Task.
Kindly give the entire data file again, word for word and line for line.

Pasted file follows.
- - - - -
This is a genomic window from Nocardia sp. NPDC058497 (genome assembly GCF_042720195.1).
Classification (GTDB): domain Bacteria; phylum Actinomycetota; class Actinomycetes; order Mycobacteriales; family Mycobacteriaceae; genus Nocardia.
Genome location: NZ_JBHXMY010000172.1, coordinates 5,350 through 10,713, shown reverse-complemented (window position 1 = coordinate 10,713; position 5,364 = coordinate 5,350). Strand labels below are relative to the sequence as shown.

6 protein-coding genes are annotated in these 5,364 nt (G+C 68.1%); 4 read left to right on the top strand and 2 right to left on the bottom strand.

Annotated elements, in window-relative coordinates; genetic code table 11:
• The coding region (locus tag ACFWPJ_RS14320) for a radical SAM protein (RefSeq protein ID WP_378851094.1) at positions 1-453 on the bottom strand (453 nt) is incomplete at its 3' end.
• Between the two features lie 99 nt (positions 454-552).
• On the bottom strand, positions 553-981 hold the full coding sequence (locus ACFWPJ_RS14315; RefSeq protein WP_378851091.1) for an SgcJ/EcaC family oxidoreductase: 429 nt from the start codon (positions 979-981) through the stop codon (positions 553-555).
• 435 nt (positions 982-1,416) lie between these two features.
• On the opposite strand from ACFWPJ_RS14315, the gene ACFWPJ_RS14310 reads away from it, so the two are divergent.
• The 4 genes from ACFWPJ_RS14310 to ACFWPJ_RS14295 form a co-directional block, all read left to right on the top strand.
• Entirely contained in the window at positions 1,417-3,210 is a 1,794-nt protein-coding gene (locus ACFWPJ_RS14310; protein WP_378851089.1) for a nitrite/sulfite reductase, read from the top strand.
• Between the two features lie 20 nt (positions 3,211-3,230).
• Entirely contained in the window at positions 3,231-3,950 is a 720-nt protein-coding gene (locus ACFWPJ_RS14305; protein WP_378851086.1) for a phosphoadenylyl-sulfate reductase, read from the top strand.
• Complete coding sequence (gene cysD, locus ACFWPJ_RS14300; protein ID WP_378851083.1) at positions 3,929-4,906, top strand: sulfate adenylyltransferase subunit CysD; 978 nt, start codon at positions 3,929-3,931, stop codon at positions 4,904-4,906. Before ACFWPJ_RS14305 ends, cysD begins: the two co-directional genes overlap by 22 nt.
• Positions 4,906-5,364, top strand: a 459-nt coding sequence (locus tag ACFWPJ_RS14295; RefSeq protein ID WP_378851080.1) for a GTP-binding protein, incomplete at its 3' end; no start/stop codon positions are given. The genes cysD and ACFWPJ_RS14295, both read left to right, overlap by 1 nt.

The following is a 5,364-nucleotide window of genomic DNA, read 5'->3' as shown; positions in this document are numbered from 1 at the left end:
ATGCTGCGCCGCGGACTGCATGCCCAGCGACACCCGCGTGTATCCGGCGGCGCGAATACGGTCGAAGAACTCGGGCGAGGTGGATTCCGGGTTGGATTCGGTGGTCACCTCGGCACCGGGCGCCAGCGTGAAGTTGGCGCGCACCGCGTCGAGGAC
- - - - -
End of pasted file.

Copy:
This is a genomic window from Nocardia sp. NPDC058497 (genome assembly GCF_042720195.1).
Classification (GTDB): domain Bacteria; phylum Actinomycetota; class Actinomycetes; order Mycobacteriales; family Mycobacteriaceae; genus Nocardia.
Genome location: NZ_JBHXMY010000172.1, coordinates 5,350 through 10,713, shown reverse-complemented (window position 1 = coordinate 10,713; position 5,364 = coordinate 5,350). Strand labels below are relative to the sequence as shown.

6 protein-coding genes are annotated in these 5,364 nt (G+C 68.1%); 4 read left to right on the top strand and 2 right to left on the bottom strand.

Annotated elements, in window-relative coordinates; genetic code table 11:
• The coding region (locus tag ACFWPJ_RS14320) for a radical SAM protein (RefSeq protein ID WP_378851094.1) at positions 1-453 on the bottom strand (453 nt) is incomplete at its 3' end.
• Between the two features lie 99 nt (positions 454-552).
• On the bottom strand, positions 553-981 hold the full coding sequence (locus ACFWPJ_RS14315; RefSeq protein WP_378851091.1) for an SgcJ/EcaC family oxidoreductase: 429 nt from the start codon (positions 979-981) through the stop codon (positions 553-555).
• 435 nt (positions 982-1,416) lie between these two features.
• On the opposite strand from ACFWPJ_RS14315, the gene ACFWPJ_RS14310 reads away from it, so the two are divergent.
• The 4 genes from ACFWPJ_RS14310 to ACFWPJ_RS14295 form a co-directional block, all read left to right on the top strand.
• Entirely contained in the window at positions 1,417-3,210 is a 1,794-nt protein-coding gene (locus ACFWPJ_RS14310; protein WP_378851089.1) for a nitrite/sulfite reductase, read from the top strand.
• Between the two features lie 20 nt (positions 3,211-3,230).
• Entirely contained in the window at positions 3,231-3,950 is a 720-nt protein-coding gene (locus ACFWPJ_RS14305; protein WP_378851086.1) for a phosphoadenylyl-sulfate reductase, read from the top strand.
• Complete coding sequence (gene cysD, locus ACFWPJ_RS14300; protein ID WP_378851083.1) at positions 3,929-4,906, top strand: sulfate adenylyltransferase subunit CysD; 978 nt, start codon at positions 3,929-3,931, stop codon at positions 4,904-4,906. Before ACFWPJ_RS14305 ends, cysD begins: the two co-directional genes overlap by 22 nt.
• Positions 4,906-5,364, top strand: a 459-nt coding sequence (locus tag ACFWPJ_RS14295; RefSeq protein ID WP_378851080.1) for a GTP-binding protein, incomplete at its 3' end; no start/stop codon positions are given. The genes cysD and ACFWPJ_RS14295, both read left to right, overlap by 1 nt.

The following is a 5,364-nucleotide window of genomic DNA, read 5'->3' as shown; positions in this document are numbered from 1 at the left end:
ATGCTGCGCCGCGGACTGCATGCCCAGCGACACCCGCGTGTATCCGGCGGCGCGAATACGGTCGAAGAACTCGGGCGAGGTGGATTCCGGGTTGGATTCGGTGGTCACCTCGGCACCGGGCGCCAGCGTGAAGTTGGCGCGCACCGCGTCGAGGAC